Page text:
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Hymnal visual art chosen

2.18. 2019 Written By: MennoMedia 1,456 read

Photo: Alive, pen and ink, Anne H. Berry, 2018; created for the theme death and resurrection of Jesus.

The Mennonite Worship and Song Committee has chosen visual art for the Voices Together hymnal. The 12 visual art pieces selected will appear in the forthcoming hymnal—including the pew, worship leader, digital app and projection editions.

These 12 pieces of visual art will be placed throughout the Voices Together hymnal, inviting worshipers to encounter God creatively in ways that engage all the senses.

Nine Patch #8, monotype, Brenton Good, 2015; chosen for the theme praying.

“Mennonite communities are diverse in terms of language and age, as well as ways of learning and expression,” says Amy Gingerich, publisher at MennoMedia. “Including a series of visual worship resources in the bound and projection editions of the new worship and song collection celebrates that diversity.” With guidance from a visual art committee composed of Randy Horst, Merrill Miller, Tom Yoder Neufeld, SaeJin Lee, Sarah Kathleen Johnson and Bradley Kauffman, the hymnal committee chose visual art to represent the following themes:

  1. Gathering
  2. Praising
  3. Praying
  4. Creation
  5. Advent and birth of Jesus
  6. Life, teaching, and ministry of Jesus
  7. Death and resurrection of Jesus
  8. Holy Spirit, Pentecost, church
  9. Baptism
  10. Communion
  11. Service and witness for peace
  12. Sending

Each of the 12 works selected for the collection is by a different artist and in a distinct style. Brenton Good’s Nine Patch #8 was chosen for the theme of praying, and Anne H. Berry’s Alive was created for the theme of death and resurrection of Jesus (both pictured here).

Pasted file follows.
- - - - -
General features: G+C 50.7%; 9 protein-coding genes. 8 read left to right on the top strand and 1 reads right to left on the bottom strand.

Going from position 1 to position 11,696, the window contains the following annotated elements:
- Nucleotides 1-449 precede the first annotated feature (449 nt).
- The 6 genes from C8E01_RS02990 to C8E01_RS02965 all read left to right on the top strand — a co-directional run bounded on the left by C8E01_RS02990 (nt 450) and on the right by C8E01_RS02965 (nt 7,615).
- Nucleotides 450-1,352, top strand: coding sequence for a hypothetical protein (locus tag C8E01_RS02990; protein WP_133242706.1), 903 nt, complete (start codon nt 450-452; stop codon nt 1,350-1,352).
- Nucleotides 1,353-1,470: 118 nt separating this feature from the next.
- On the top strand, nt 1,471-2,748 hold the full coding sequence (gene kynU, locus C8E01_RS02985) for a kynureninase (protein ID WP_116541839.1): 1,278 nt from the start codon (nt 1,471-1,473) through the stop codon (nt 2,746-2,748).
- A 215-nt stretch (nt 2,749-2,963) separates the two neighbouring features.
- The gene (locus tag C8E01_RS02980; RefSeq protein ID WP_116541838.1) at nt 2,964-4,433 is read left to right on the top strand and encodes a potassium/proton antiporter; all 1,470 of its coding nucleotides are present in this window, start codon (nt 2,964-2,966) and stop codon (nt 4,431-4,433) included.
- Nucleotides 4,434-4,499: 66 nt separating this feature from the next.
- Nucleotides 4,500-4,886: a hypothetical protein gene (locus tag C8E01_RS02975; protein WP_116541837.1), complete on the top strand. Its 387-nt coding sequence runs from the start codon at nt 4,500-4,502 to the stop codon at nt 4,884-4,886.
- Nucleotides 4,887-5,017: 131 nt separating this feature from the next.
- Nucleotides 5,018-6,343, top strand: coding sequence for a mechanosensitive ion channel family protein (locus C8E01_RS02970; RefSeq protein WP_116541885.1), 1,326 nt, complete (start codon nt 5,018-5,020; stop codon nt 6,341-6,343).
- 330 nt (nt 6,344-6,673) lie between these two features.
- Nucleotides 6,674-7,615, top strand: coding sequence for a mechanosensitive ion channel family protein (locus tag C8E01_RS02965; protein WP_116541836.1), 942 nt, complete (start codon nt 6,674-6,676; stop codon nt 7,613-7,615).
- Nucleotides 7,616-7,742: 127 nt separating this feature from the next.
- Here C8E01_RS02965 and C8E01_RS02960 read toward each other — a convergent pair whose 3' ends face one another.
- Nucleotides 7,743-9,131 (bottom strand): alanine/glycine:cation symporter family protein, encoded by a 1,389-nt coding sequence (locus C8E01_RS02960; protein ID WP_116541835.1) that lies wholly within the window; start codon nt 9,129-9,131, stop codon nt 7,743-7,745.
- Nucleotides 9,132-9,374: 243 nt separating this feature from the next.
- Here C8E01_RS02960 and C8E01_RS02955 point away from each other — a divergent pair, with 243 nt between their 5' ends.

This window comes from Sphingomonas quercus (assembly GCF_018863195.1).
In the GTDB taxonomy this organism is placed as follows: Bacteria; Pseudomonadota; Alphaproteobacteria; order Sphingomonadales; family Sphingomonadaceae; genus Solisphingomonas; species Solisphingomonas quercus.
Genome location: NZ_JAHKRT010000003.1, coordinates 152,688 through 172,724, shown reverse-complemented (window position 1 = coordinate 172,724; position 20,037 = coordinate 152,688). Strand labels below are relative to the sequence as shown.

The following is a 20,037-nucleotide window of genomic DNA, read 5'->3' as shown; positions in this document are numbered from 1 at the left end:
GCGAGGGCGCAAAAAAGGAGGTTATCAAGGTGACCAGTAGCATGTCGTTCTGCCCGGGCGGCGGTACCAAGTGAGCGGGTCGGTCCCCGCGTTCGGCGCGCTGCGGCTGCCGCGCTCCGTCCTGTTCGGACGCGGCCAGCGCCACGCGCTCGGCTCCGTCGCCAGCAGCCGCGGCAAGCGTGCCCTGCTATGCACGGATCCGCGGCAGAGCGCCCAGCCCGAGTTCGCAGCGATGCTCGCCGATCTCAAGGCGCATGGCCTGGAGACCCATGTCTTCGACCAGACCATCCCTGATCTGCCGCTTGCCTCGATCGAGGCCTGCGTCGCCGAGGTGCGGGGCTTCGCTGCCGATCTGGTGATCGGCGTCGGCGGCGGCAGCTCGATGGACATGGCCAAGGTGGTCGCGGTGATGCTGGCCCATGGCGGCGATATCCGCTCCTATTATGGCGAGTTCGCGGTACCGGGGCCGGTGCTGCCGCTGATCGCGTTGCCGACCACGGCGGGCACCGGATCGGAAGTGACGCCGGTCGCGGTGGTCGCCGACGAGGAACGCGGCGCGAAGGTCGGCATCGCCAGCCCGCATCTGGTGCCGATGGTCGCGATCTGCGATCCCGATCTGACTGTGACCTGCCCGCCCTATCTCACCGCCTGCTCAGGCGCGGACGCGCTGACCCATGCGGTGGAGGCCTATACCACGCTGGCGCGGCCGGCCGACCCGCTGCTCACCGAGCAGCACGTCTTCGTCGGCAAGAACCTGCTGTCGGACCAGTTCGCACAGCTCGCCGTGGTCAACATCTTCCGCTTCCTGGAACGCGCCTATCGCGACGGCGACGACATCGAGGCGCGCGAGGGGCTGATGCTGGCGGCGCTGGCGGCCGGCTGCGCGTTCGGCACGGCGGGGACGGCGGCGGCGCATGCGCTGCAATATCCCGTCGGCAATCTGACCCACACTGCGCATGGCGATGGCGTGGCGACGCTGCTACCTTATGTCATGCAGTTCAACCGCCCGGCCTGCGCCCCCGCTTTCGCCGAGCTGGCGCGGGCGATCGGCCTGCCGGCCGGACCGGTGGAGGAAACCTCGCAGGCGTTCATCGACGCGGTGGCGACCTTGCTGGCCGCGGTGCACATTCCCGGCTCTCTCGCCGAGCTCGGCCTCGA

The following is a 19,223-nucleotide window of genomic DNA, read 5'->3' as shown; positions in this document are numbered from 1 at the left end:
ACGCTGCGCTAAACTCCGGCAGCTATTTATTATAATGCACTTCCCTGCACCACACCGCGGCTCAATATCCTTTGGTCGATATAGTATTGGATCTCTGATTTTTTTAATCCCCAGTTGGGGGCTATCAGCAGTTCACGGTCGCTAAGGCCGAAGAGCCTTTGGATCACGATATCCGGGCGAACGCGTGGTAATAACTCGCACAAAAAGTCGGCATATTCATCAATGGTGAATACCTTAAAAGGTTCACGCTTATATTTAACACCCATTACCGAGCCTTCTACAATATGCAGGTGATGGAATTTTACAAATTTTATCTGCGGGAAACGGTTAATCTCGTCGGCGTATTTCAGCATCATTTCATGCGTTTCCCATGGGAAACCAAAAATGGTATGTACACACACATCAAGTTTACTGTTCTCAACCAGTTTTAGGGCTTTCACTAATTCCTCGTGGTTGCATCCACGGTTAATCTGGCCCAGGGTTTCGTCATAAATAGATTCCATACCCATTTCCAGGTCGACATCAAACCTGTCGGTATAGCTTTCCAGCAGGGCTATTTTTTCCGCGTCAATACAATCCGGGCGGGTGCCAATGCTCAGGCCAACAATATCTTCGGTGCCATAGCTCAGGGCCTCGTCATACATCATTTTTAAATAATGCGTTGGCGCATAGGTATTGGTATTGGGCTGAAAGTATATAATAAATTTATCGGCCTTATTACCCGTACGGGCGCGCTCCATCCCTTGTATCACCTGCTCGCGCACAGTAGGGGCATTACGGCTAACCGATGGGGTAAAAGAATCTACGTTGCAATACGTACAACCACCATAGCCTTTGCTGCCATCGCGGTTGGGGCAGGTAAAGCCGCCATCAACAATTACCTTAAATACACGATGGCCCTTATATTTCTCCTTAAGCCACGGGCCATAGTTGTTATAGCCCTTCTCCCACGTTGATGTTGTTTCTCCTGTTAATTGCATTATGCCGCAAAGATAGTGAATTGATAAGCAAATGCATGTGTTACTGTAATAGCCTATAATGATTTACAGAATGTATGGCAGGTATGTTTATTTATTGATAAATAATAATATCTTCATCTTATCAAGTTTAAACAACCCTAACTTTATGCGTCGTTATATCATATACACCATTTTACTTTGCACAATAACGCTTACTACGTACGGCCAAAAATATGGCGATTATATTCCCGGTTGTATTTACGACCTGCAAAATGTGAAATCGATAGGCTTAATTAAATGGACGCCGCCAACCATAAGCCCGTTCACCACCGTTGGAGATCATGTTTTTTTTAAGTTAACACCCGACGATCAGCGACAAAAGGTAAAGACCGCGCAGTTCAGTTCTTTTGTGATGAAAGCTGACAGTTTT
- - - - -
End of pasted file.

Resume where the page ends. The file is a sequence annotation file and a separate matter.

“Our hope is that including visual art in Voices Together will encourage congregations to invite visual artists to share their gifts in worship alongside other music and worship leaders,” says Sarah Kathleen Johnson, worship resources editor for Voices Together.

“We aspire to honor a diversity of human experiences, including race and ethnicity, class and economic status, age and ability,” says Bradley Kaufman, project director. “We aim to celebrate the theological diversity of the Mennonite church and to provide multiple ways of envisioning and encountering God, one another and creation.”

“The theme of death and resurrection is challenging in the sense that both words tend to conjure binary associations of ‘light/good’ versus ‘dark/bad,’” says Berry, creator of Alive. “It was important for me, consequently, to integrate the imagery of life and death together in the composition, uniting light and dark in a complementary way. The visuals provide a certain level of agency for people like me—people of color—who want to see ourselves acknowledged and affirmed through positive representation.”

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